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Samford and Daughter

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Rusudan GoletianiTo continue with the Yanqui-centric theme of the week, the US Chess Federation today announced that Rusudan Goletiani has won the lucrative 2004 Samford Chess Fellowship. My congratulations to her. The 23-year-old from Georgia (the country) is the first woman to win the Samford in its history. Joel Benjamin was the first recipient of the Samford, in 1987.

I haven't been able to find a comprehensive list of all the winners, but I described it as "lucrative" instead of the cliche "prestigious" for a reason. It means $32,000 per year and the ability to hire a trainer and work exclusively on chess instead of flipping burgers. It's a great idea that helped US chess legends like Benjamin, Dlugy, and Kamsky. Winners include two world junior champions, I. Gurevich and Shaked.

That's all good, but when it comes to recent winners, "where are they now?" is a tough question. Not that they aren't lovely people and not that they don't do good things for US chess, but if the point is success at the board then names like Shahade, Ippolito, Mulyar, Waitzkin, Kreiman, and Finegold aren't going to ring a bell for most. (Dmitry Schneider just won a year ago so we'll give him some time.) Akobian, the controversial 2002 winner who had just arrived in the US, is considered to have more promise but hasn't gotten his GM title yet either. Playing a heavy diet of big American open tournaments makes those GM norms hard to find.

The problem isn't necessarily with the Samford, although they are obviously behind the times. Producing world-class players starts at 13, not 23! Basically it has become a subsidy to keep people who otherwise couldn't afford it to stay in the game. It's almost impossible to make a living as a chessplayer in the US and these winners do the sensible thing and get a university degree. You can't force someone to become a chess pro when it's just not feasible without spending over half your life out of the country.

Goletiani is the first female and she's also probably the oldest winner, which seems like the wrong direction. I suppose Hikaru Nakamura, six years younger than the winner and already a GM, is considered established and not in need of developmental assistance.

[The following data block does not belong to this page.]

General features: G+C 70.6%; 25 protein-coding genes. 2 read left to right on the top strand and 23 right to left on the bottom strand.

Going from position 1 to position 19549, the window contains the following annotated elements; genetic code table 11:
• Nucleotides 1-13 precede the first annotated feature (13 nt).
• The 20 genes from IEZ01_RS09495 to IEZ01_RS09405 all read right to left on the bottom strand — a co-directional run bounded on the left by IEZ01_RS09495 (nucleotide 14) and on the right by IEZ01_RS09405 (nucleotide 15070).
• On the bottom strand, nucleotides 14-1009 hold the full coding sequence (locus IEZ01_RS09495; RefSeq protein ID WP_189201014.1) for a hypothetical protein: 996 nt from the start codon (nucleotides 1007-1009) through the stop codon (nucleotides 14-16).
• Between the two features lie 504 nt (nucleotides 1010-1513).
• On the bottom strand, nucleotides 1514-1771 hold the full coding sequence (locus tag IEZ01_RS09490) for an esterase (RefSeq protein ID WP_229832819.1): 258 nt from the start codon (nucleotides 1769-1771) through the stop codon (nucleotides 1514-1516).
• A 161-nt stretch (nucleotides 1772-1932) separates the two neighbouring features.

I guess it would seem odd to give so much money to an unproven teen when you can give it to a successful 20-year-old. But look around. The top juniors are GMs by 12 or 13! Training the next Fischer needs to start in the first year of high school, not university.

Anyway, if it can keep good guys like Greg Shahade and Dean Ippolito active in the sport that's not to be scoffed at even if they never hit the world top 100 list. (I single them out because I know them, not because the other guys are evil.) If a Fischer is what the Samford folks want they might consider giving less to a wider net of younger candidates.

Another issue is whether it should aim at inspiring young American players or subsidizing the most promising players in the US, period. This was the heated debate about Akobian's 2002 award. You're not doing much to reward the dedication of US coaches and kids when someone from a mature chess culture can drop in and grab the top carrot. But I'm less worried about that than the age factor. Start young!


Im pretty sure you have to have graduated high school to apply. Hikaru hasn't yet.

FYI: According to Akobian he has completed the required GM norms and is waiting for the title. Or should I say the title is in the mail.

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    This page contains a single entry by Mig published on April 22, 2004 11:55 PM.

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